Does Modi Have a Pakistan Policy?
Since Prime Minister Narendra Modi came to power, India’s approach to relations with Pakistan has been inconsistent and episodic, typified in the tensions at the recent UN General Assembly. In fact, Modi's government has no cohesive policy framework for dealing with Pakistan, much less a compelling vision for lasting peace.
NEW DELHI – Judging by the unsavory exchanges between the Indian and Pakistani foreign ministers at the recent United Nations General Assembly, the already deeply troubled bilateral relationship has reached a new low.
What immediately preceded the UN session was bad enough. Less than 24 hours after agreeing to a bilateral meeting of foreign ministers on the margins of the General Assembly, India canceled, citing the killing of three Indian police officers on their shared border and Pakistan’s issuance of a postage stamp honoring a slain Kashmiri terrorist.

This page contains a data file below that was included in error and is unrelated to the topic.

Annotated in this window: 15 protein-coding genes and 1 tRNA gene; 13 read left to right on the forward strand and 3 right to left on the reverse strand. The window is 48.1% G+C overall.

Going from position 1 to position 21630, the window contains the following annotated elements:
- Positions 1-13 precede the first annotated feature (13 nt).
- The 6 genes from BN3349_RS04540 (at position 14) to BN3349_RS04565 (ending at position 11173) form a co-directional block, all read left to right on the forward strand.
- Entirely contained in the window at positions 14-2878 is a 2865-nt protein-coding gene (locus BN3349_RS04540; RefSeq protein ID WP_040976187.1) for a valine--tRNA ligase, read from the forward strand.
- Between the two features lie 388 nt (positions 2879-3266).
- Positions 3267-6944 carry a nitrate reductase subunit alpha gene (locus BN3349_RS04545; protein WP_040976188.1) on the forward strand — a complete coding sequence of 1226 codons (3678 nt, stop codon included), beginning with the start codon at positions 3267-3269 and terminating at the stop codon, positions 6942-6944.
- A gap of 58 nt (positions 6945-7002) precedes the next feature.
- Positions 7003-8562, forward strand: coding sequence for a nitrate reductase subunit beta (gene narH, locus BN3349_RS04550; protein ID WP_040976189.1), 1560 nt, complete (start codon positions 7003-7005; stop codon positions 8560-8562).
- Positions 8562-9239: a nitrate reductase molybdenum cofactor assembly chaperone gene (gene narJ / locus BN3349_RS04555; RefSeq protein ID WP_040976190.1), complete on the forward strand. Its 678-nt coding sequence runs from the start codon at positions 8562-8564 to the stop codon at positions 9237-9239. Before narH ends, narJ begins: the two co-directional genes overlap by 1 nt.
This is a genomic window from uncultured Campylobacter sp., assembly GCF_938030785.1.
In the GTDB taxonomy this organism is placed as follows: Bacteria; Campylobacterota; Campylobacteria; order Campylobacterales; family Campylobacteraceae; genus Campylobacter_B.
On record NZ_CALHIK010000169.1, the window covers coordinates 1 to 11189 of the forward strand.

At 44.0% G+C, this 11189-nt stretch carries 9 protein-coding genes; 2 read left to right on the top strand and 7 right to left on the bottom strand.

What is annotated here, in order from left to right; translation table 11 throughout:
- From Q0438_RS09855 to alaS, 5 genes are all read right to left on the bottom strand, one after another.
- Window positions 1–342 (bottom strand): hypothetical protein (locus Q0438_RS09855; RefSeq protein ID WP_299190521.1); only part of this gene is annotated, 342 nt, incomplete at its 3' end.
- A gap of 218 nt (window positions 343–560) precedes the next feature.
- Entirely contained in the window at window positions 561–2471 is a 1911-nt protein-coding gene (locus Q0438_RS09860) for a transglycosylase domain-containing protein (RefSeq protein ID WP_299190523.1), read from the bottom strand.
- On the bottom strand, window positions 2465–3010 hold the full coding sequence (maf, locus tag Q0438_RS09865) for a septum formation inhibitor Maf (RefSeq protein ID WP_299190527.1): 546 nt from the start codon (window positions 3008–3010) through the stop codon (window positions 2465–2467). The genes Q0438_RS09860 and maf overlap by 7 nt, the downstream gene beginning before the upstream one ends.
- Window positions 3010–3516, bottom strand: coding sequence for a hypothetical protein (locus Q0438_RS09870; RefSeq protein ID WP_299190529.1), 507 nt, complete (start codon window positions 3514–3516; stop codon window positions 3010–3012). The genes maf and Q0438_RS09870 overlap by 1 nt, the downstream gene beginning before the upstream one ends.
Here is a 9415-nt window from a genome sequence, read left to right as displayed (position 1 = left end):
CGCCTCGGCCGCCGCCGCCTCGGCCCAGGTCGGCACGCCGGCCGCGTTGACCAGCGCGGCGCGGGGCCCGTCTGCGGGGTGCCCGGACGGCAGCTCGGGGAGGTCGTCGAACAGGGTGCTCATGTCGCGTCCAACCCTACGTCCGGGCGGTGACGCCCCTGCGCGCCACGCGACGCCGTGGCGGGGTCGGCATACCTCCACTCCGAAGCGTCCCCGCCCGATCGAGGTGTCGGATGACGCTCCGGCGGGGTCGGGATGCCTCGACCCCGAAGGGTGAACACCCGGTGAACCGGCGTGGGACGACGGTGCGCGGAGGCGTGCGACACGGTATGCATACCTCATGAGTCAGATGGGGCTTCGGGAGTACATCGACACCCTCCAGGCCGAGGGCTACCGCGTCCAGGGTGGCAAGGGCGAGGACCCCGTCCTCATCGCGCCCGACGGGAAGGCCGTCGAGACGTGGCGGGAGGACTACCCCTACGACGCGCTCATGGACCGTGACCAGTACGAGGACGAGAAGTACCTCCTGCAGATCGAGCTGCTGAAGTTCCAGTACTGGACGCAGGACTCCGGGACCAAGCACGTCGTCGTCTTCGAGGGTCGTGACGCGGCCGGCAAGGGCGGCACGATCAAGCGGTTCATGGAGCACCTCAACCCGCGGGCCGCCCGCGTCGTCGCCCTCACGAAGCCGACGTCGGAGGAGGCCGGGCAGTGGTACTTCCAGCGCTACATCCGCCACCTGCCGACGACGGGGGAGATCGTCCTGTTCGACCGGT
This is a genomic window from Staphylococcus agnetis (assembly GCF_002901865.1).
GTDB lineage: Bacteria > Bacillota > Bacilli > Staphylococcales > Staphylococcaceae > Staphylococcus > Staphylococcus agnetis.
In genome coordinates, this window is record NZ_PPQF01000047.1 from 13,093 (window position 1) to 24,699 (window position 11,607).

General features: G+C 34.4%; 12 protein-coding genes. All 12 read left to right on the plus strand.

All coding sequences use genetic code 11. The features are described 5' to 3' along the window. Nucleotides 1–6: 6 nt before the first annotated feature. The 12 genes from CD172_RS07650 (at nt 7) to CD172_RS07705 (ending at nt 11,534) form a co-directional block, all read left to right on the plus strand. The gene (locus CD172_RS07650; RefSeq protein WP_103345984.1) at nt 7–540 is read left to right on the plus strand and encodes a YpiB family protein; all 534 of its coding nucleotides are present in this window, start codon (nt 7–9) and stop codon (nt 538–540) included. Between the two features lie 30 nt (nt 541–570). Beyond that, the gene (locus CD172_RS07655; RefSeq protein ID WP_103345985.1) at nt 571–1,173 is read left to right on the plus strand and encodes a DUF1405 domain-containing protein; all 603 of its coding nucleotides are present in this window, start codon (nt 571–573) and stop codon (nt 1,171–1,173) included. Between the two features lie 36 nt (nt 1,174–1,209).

But such border incidents – including both killings and retaliation – are not new; several have already occurred this year. And while the stamps were certainly an unpleasant manifestation of Pakistan’s chronic glorification of anti-Indian violence, they were issued in July, a month before Prime Minister Imran Khan – whose new government proposed the bilateral meeting – was even sworn in.
We hope you're enjoying Project Syndicate.
To continue reading, subscribe now.
Get unlimited access to PS premium content, including in-depth commentaries, book reviews, exclusive interviews, On Point, the Big Picture, the PS Archive, and our annual year-ahead magazine.
Already have an account or want to create one? Log in